I ‘m a news junkie. I admit it. It comes from spending a decade as a newspaper reporter. So I have been pleasantly surprised by an app I found called — wait for it — Newspapers, and what it does is synchronize and provide access to hundreds of newspapers around the world. It’s free, too, and pretty easy to use. You just use the globe to find countries (or the search engine), and then choose the newspapers you want to read (some are in English and some are in native languages. Both experiences are pretty neat.) You can favorite newspapers, too, to make it easy to return to their sites.
For example, I just went from looking through some Russian newspapers to learn about local reaction to the meteorite event that happened last night, and then bounced over to a New Zealand newspaper to read about developments in the Pistorius case, and then ended up closer to home with my local newspaper — all off the same app. One thing that this kind of news traveling does is remind you of the lens in which countries and publishers see and report the news of the world. Biases can be uncovered, and even political filtering noticed.
It would be an interesting to use this app to do an analysis of a single news event across various newspapers.
The Newspapers app is a potentially valuable tool for learning, but also for grazing for information. (Note: some newspapers do have paywalls but mostly the front pages are free for access. Also, some newspapers are better at updating their online versions in a timely fashion than others. The St. Petersburg Times in Russia, for example, was still showing a front page from two days ago when I took a look.)
I love watching it as magic on the screen and I enjoy trying to make my own, too. I’ve always often brought stopmotion animation into the classroom. So I was intrigued by this app called Animation Desk, which is available for the iPod and iPad. I have it on the iPad, where the canvas is larger and easier to use. Essentially, it is a fairly intuitive program to use that allows you to draw, frame by frame, and then create a simple movie that can be exported to YouTube and other sites. I liked the relative simplicity of the design of the App, and while I am still trying out some of the bells and whistles, I had made a short video (Bouncy) in minutes and when my son joied me, we worked together on another one (Dognose). It was a lot of fun.
My son and I tried out the free, limited version of Marble Math Multiplication on the iPad. Here is one example of an app that functions better on the smaller screen, in my opinion. Given that the math skills game works mostly via the twisting of the device to move the marble to the right answer in a maze, the larger iPad seemed to be more of a pain in the neck than an optimized playing experience. We’d twist the iPad to put the marble in play, and then lose sight of the play. (You may feel different, and there is an option to use your finger to “guide” the marble instead of tilting the device, but really … what kid will choose that?) An earlier version of Marble Math on our iPod Touch was easier to play, since the Touch is there in the palm of your hand at all times.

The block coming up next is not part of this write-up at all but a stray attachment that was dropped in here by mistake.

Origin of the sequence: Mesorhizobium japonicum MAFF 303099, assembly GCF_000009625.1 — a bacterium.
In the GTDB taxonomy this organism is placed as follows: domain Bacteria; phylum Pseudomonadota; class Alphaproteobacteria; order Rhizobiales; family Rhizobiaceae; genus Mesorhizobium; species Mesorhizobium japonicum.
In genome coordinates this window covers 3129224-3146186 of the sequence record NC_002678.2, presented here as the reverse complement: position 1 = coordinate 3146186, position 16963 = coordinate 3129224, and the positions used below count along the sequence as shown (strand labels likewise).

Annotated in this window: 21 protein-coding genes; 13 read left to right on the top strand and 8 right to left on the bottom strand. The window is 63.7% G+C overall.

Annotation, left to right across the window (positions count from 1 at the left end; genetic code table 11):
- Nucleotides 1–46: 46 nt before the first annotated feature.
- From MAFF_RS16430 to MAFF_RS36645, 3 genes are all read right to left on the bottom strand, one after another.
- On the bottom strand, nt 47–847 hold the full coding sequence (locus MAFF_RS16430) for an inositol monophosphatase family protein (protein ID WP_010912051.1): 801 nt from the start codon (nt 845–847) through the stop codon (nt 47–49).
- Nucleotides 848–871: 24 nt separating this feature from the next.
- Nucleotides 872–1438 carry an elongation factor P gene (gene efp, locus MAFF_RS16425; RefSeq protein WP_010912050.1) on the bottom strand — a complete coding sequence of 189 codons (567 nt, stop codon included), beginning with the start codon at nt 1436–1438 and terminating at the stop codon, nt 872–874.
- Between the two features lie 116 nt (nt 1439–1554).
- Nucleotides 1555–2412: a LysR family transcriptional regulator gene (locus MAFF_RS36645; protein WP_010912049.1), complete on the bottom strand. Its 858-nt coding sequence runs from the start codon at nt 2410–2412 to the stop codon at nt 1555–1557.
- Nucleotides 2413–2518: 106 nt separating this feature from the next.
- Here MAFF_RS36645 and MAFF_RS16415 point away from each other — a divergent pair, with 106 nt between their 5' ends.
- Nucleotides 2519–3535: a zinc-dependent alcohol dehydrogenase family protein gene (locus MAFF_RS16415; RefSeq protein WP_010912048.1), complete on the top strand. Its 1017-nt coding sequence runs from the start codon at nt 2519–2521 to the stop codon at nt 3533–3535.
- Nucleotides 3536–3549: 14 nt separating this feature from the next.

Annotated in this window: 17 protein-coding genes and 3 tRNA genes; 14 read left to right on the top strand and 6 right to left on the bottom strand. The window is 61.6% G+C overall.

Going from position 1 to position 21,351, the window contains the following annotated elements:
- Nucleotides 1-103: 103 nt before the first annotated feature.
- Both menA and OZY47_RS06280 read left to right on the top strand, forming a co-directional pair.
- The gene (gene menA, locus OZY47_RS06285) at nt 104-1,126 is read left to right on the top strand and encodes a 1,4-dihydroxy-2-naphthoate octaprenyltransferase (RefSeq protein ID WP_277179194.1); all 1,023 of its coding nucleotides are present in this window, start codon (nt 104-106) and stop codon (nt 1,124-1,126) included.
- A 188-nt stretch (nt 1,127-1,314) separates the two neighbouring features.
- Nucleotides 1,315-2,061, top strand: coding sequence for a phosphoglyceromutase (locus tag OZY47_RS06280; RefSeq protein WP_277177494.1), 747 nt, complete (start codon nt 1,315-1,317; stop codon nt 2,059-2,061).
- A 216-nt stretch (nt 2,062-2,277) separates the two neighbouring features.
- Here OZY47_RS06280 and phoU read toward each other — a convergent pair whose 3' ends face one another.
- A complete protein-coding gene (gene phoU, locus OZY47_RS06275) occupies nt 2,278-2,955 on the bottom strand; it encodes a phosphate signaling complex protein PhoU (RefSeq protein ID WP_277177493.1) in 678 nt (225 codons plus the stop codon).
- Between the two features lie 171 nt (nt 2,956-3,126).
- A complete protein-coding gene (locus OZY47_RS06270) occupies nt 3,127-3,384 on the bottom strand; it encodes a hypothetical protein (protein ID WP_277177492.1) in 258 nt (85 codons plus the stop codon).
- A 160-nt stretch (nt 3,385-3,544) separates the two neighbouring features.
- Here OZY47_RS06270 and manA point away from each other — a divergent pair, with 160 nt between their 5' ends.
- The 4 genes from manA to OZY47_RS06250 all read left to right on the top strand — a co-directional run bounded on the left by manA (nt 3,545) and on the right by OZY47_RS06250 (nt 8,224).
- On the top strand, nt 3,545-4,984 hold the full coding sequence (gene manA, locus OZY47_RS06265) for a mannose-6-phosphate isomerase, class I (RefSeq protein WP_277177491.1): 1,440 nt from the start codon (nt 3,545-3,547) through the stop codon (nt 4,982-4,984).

The free iPad app is a taste of the larger Marble Math app (two versions — one for younger kids and one for older kids). The larger app has more options for creating avatars and choosing the math operations that will be featured, which is handy. While the concept of the app is clever enough — you have to solve a math problem and then move the marble through a maze to the right answer, avoiding various obstacles along the way — the arcade-style app loses its flavor after a while. In this situation, the app really is more of a skill re-enforcer than a game that keeps kids coming back for more and more. The developer certainly tried to bring in elements to make it more engaging — the ability to redo a level that you do wrong, a scoreboard, levels of increasing difficulty, etc.
What I did notice with my 8 year old son, however, is that he gave up on solving the math problems and instead, began moving the marble randomly around the screen, hoping to bump into the right answer and purposely hitting the obstacles. When he failed at that a few times, he quit the app altogether. In the classroom, you’d be wise to set up some system for kids making progress, I suppose. In the end, Marble Math is one of a growing stream of skill-related apps that are a notch above worksheets, but will not likely keep all kids busy for long stretches of time. For parents, it is a game that can help reinforce some basic math concepts.
I am on the hunt for interactive books on the iPad that really use the technology of the device to create a different kind of reading experience. Perhaps I err in having The Fantastic Flying Books of Morris Lessmore as the ebook/Holy Grail that I compare others to, but I figure: isn’t it about time that companies push the development of interactive books in new and interesting directions? (or am I being unrealistic?). Just adding some sound to a book doesn’t make it much of an interactive experience.